As has been widely reported, the Communists and other left parties in the Indian Parliament are withdrawing support for the coalition UPA government. They are doing it in protest of PM Manmohan Singh’s decision to go forward with the July 2007 deal known as the 123 Agreement, which for now means going to the IAEA to neogotiate approval with that body (India also has to get approval from the Nuclear Suppliers’ Group and the U.S. Congress before the deal can be put into effect).
The Communists have 59 seats in the Indian Parliament, but luckily the Congress Party has been able to get the agreement of the regional Samajwadi Party, which holds 39 seats, to support the government in the event of a vote of no confidence. They only need the support of 44 MPs total to keep the government together, so things are looking good for both the Nuclear Deal and the UPA government. (Regular elections are scheduled to be held in May 2009; who knows what will happen then…)
Since this controversy first came up last year, I’ve been struggling to understand what the CPI is on about. Going to the CPI(M) website, the most detailed statement I can find at present is this one, which is itself more an enumeration of recent events than it is a substantive critique. The CPI claims to be greatly troubled that Manmohan Singh hasn’t released the details of the agreement it has submitted to the IAEA, but it seems hard to take this seriously, since the text of the 123 Agreement has been published, and is pretty clear on the mechanics of the deal. Every other objection falls along the lines of, “you aren’t listening to me!” To which one is tempted to respond, “Yes, and I’m the better for it.”
From DNA/Asian Age, I was able to find more coherent objections here. But most of those 9 points are arguable too, or based on a misreading of the actual text of the 123 Agreement. (See this blogger’s refutation of the 9 objections.)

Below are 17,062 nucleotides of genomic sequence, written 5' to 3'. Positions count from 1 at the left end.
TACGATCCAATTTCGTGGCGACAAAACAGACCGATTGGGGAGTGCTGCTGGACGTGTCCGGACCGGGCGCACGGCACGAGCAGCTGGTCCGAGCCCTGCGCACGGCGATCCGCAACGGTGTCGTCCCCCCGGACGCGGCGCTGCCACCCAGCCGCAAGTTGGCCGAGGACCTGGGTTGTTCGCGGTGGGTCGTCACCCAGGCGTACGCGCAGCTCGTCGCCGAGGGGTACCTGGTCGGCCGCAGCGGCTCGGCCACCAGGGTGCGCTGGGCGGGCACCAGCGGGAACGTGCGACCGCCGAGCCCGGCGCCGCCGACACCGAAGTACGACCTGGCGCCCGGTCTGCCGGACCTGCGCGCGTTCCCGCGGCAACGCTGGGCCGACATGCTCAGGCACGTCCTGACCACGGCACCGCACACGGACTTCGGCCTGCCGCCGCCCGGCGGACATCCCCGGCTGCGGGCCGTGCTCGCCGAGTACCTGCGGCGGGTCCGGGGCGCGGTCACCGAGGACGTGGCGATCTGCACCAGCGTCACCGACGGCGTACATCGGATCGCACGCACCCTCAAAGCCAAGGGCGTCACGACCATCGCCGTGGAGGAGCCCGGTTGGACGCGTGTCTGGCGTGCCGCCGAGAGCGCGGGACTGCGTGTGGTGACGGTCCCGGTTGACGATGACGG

I can’t help but think that the only meaningful objection, which trumps all of the Left’s other reasons, is the fact that the deal “required India to pursue a foreign policy congruent to that of the US.” In fact, that is not at all true. It is true that the deal marks a new level of cooperation (and strategic alignment) between the U.S. and India, but I don’t see why that would be a bad thing as long as India is free to work out its own position on issues like Iran.
I wrote a post in support the Nuclear Deal last summer, and I stand by it. India stands to benefit from the access to more nuclear fuel and technology, and the limitation the deal places on nuclear weapons testing is not onerous (as I understand it, India doesn’t really need to test any weapons anytime soon). Some valid objections were raised to the deal in the comments to that post, along the lines of environmental cost and general safety issues related to the use of nuclear power:
Why IS there a power shortage in Indian cities and villages?
IS nuclear power the solution?
What about the environmental costs?
What about the economic costs of nuclear power? (link)
But as far as I’ve seen — and I admit I am not really an expert on the utterances of Indian Communists — those are not the issues being talked about by Prakash Karat and company.
[Update: See Prakash Karat talking about the deal on YouTube here... I've only watched a few minutes of it thus far] Continue reading